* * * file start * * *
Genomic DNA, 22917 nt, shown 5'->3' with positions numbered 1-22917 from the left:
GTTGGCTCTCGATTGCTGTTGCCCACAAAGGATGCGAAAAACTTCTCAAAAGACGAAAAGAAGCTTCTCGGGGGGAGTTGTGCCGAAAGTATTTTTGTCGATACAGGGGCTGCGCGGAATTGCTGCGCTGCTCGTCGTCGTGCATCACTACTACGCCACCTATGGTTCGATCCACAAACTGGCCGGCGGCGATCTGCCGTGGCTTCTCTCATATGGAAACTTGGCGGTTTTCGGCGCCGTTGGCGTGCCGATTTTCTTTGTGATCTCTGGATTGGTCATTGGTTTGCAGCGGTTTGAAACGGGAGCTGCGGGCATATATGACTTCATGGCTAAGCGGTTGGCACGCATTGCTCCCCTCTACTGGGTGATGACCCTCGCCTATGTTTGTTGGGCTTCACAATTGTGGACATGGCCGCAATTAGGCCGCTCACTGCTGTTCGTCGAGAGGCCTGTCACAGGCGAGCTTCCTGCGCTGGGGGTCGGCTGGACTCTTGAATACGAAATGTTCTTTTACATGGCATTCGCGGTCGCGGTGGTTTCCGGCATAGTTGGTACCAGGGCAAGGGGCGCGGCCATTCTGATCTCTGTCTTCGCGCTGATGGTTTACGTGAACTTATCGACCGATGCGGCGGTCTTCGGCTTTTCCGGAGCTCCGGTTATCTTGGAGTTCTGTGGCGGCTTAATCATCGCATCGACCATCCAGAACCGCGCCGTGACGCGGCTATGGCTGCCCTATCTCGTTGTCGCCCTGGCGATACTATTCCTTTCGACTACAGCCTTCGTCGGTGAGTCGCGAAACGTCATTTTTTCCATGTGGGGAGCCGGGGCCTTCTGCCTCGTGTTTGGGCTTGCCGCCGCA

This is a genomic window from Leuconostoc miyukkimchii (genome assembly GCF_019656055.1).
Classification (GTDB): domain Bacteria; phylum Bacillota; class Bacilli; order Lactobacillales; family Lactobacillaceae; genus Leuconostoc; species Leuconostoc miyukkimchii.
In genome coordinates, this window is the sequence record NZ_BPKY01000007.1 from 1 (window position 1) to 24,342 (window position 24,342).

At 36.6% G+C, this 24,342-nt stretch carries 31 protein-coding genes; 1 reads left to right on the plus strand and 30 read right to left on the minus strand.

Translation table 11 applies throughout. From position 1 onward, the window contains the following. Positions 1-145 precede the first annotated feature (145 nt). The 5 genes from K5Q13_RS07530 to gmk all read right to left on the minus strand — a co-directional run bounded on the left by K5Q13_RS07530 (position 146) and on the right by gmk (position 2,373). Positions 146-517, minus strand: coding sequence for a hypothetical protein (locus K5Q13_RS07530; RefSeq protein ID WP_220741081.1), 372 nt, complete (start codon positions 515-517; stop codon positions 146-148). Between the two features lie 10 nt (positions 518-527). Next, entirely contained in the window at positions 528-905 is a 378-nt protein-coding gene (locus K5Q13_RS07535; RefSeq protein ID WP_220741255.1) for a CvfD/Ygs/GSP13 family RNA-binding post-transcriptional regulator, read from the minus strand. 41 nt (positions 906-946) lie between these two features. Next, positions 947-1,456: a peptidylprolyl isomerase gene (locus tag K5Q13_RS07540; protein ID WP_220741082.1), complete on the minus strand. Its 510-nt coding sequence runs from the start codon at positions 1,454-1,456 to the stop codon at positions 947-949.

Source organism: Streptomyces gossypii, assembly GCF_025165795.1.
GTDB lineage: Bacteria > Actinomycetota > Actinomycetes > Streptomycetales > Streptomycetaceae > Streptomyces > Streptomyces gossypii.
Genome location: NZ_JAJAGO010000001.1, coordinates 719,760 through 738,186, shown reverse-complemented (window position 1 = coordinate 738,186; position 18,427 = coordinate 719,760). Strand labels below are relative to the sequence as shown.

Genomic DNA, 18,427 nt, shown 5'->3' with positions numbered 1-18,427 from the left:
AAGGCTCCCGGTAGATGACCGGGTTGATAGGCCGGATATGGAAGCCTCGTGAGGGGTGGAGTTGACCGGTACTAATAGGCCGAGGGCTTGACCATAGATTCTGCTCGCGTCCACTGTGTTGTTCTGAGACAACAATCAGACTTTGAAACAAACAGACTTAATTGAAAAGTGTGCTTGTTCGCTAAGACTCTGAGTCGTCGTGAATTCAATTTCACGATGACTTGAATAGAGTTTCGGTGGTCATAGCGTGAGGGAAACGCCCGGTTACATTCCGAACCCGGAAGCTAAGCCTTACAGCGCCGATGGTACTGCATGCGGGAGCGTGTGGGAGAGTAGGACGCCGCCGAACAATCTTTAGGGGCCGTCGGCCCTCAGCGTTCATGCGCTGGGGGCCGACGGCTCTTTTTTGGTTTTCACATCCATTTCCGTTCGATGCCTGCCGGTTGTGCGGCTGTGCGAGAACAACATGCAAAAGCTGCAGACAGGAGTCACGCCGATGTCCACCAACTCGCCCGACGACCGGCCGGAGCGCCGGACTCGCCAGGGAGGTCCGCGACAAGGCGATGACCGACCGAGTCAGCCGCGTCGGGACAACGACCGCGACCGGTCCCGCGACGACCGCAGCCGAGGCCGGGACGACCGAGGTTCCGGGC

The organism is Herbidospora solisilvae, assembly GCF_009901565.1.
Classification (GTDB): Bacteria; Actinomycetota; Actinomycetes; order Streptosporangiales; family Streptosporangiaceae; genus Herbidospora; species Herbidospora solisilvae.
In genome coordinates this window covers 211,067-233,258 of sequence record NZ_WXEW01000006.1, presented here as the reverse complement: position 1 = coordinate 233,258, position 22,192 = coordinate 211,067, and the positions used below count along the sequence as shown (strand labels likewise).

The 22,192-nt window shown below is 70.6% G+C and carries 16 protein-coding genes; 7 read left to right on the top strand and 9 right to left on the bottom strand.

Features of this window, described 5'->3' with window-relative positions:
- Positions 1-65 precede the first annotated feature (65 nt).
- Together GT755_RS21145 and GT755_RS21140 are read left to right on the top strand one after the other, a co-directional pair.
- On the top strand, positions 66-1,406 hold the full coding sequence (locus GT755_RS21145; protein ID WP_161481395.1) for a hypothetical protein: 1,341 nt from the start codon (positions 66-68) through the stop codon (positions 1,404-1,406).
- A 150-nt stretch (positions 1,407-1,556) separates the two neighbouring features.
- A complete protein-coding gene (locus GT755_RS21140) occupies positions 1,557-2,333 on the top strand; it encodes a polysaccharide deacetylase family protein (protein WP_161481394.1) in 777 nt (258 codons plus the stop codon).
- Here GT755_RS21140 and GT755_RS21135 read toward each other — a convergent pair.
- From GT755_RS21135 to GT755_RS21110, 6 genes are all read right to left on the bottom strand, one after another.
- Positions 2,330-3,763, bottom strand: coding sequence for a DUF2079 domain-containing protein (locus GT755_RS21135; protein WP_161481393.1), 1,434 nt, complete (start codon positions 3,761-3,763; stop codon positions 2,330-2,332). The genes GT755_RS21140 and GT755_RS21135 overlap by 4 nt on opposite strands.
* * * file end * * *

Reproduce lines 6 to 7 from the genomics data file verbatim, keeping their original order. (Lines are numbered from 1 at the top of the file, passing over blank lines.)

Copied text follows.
At 36.6% G+C, this 24,342-nt stretch carries 31 protein-coding genes; 1 reads left to right on the plus strand and 30 read right to left on the minus strand.

Translation table 11 applies throughout. From position 1 onward, the window contains the following. Positions 1-145 precede the first annotated feature (145 nt). The 5 genes from K5Q13_RS07530 to gmk all read right to left on the minus strand — a co-directional run bounded on the left by K5Q13_RS07530 (position 146) and on the right by gmk (position 2,373). Positions 146-517, minus strand: coding sequence for a hypothetical protein (locus K5Q13_RS07530; RefSeq protein ID WP_220741081.1), 372 nt, complete (start codon positions 515-517; stop codon positions 146-148). Between the two features lie 10 nt (positions 518-527). Next, entirely contained in the window at positions 528-905 is a 378-nt protein-coding gene (locus K5Q13_RS07535; RefSeq protein ID WP_220741255.1) for a CvfD/Ygs/GSP13 family RNA-binding post-transcriptional regulator, read from the minus strand. 41 nt (positions 906-946) lie between these two features. Next, positions 947-1,456: a peptidylprolyl isomerase gene (locus tag K5Q13_RS07540; protein ID WP_220741082.1), complete on the minus strand. Its 510-nt coding sequence runs from the start codon at positions 1,454-1,456 to the stop codon at positions 947-949.